This little fellow (a Hawk Owl) watched us from his wee perch in Glenbow Ranch Provincial Park near Cochrane the other day. This little fellow and a Great Horned Owl are hanging around the park and seem very approachable. The good thing about Hawk Owls is they are active during the day. I am not really a wildlife photographer but I did have my Sigma 70-200mm lens that day and snapped this ‘environmental portrait’ at 200mm. If you want to learn more about the photography in the park be sure to sign up for our Twoonie Talk: Winter Photography in Glenbow Ranch Provinical Park which will be held in Cochrane on Jan. 21st, 2012
Archive for Canada
Below are Dan Wheeler’s favorite six photos from the Fire and Ice Photo Tour.
Below are Roger Raepple’s favorites form the Fire and Ice Tour:
All photographs were taken with a Panasonic LX-5 point & shoot camera at a wide aperture, usually f/2.8. I pressed the camera lens right to the surface of the ice, as close as I could get to the features buried within, and used a small pocket LED flashlight for selective lighting. Each final image was developed with HDR processing (using Oloneo PhotoEngine) from 2 – 3 bracketed exposures, followed by finishing work in Photoshop for additional contrast & color.
This one is from the November Fire and Ice Tour. I used my trusty 17mm TSE lens to give me a wide-angle view with a leaf in the foreground. I used tilt to give me incredible DOF. This one is from Preacher’s Point on Abraham Lake. I used Photo Engine (HDR) and Nik Color Efex Pro 4.0 (for contrast control) to process this one.
Detail shot done with the Canon G11 and processed in Nik Silver Efex Pro 2 and Nik Colour Efex Pro 4. Save 15% on all Nik products – use the code darwin on checkout (this code will expire Dec 1, 2011).
Alberta recently passed a distracted driving law where you not supposed to text, put on make-up, or sketch while driving. I looked carefully at the regulations and there was nothing there about using a Holga while driving (but electronic cameras are banned – yeah for film!). So last time I went into Banff National Park I pulled out the Holga at nearly 100 KMPH (check the speedometre in the photo) and snapped this shot of Cascade Mountain from the Trans Canada Highway (as you can see the road was empty so who was I distracting anyway?). Safety first though; I was wearing my hard hat and steel-toed boots while doing this dangerous exercise (and I did put my coffee down before snapping the shot)! ;-)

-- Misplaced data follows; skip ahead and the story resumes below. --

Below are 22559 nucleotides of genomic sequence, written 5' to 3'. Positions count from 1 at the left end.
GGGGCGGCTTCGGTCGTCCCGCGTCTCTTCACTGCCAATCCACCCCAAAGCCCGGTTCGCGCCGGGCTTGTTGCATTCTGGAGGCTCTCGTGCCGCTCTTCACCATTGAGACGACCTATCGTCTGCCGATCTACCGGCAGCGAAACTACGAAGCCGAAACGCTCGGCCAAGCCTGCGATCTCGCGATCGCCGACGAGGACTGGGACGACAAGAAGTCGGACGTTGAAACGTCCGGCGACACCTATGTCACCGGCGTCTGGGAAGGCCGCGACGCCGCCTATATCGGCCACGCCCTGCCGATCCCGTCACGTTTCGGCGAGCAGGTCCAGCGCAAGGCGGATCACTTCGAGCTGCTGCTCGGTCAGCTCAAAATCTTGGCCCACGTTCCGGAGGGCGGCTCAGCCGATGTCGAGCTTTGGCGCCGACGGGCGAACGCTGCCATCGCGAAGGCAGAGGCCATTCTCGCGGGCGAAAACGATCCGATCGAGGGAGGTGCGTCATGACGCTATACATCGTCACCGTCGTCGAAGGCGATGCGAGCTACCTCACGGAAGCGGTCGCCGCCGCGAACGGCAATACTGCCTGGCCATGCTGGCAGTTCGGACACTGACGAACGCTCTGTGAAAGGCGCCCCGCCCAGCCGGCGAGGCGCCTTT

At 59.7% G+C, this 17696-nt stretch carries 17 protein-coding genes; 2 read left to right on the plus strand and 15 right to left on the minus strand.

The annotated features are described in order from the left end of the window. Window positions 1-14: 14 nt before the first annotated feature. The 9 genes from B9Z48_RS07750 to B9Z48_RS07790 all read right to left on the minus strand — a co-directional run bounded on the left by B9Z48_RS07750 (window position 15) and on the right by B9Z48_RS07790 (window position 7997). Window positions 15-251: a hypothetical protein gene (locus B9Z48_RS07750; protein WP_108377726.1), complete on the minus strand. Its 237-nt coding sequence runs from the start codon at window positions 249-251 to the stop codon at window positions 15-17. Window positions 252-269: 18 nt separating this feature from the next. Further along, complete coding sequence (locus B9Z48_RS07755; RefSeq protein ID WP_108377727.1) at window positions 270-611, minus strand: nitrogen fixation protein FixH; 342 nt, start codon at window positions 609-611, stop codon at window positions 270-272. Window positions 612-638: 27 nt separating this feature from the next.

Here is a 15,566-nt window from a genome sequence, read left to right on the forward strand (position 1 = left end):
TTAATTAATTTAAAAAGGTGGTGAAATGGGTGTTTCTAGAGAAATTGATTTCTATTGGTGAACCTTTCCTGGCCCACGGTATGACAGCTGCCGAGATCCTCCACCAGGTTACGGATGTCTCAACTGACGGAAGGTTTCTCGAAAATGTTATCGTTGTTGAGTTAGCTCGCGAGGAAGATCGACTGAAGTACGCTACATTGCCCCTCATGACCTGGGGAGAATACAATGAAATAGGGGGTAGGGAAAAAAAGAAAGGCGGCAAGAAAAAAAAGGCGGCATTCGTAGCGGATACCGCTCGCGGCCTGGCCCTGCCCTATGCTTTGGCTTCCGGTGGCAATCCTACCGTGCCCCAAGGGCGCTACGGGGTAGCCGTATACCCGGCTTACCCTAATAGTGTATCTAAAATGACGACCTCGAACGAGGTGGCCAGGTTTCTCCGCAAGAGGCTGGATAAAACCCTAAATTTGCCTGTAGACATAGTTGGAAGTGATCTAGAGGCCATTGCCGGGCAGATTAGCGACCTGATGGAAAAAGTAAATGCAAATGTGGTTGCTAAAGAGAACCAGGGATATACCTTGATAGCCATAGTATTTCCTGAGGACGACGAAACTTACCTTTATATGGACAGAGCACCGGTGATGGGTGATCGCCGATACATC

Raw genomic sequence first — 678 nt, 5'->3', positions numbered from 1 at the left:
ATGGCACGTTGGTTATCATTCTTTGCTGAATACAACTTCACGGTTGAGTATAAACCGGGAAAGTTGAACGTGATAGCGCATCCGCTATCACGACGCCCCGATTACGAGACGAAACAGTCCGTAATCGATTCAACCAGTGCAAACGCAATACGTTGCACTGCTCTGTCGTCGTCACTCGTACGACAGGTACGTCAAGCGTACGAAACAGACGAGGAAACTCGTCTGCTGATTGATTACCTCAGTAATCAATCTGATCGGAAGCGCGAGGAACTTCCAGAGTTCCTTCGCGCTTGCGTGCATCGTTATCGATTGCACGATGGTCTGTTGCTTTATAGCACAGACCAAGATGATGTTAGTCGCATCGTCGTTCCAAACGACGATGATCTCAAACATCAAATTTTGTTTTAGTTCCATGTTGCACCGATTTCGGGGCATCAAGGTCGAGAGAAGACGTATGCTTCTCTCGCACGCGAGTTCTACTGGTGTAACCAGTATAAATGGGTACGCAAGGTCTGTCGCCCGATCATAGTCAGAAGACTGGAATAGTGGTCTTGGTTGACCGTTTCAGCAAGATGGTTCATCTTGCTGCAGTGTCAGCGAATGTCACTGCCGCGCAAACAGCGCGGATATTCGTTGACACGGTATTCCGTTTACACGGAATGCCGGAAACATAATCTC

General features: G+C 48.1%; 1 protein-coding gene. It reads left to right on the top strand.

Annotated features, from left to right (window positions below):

I just got back from the final Fire and Ice Photo Tour this year. We were ‘blessed’ with cold temps (-25 degrees over night) and therefore some nice ice and even a little bit of fire (sunrises and sunsets). The gang of shooters were a blast and everyone was open to the amazing possibilities nature tossed our way.
Part of each tour is a safety meeting about ice conditions. You can see here what happens when someone does not listen to the safety spiel! The good news is with my super long exposure of the scene (5 minutes using a Lee Big Stopper ND filter), the waves and bubbles of the struggling participant did not even register in the image. So let this be a lesson, always listen to your instructor….
This one is dedicated to Joe (thanks for leaving the camera gear on shore) ;-)
The colour version – Canon EOS-1ds Mark III, Canon 24 TSE, 5 minutes at f11, Singh-Ray LB warming polarizer, Singh-Ray 3-stop soft-edge grad, Lee 10-stop Big Stopper ND filter.
The B+W version (conversion done in Nik Silver Efex Pro) – which version do you prefer?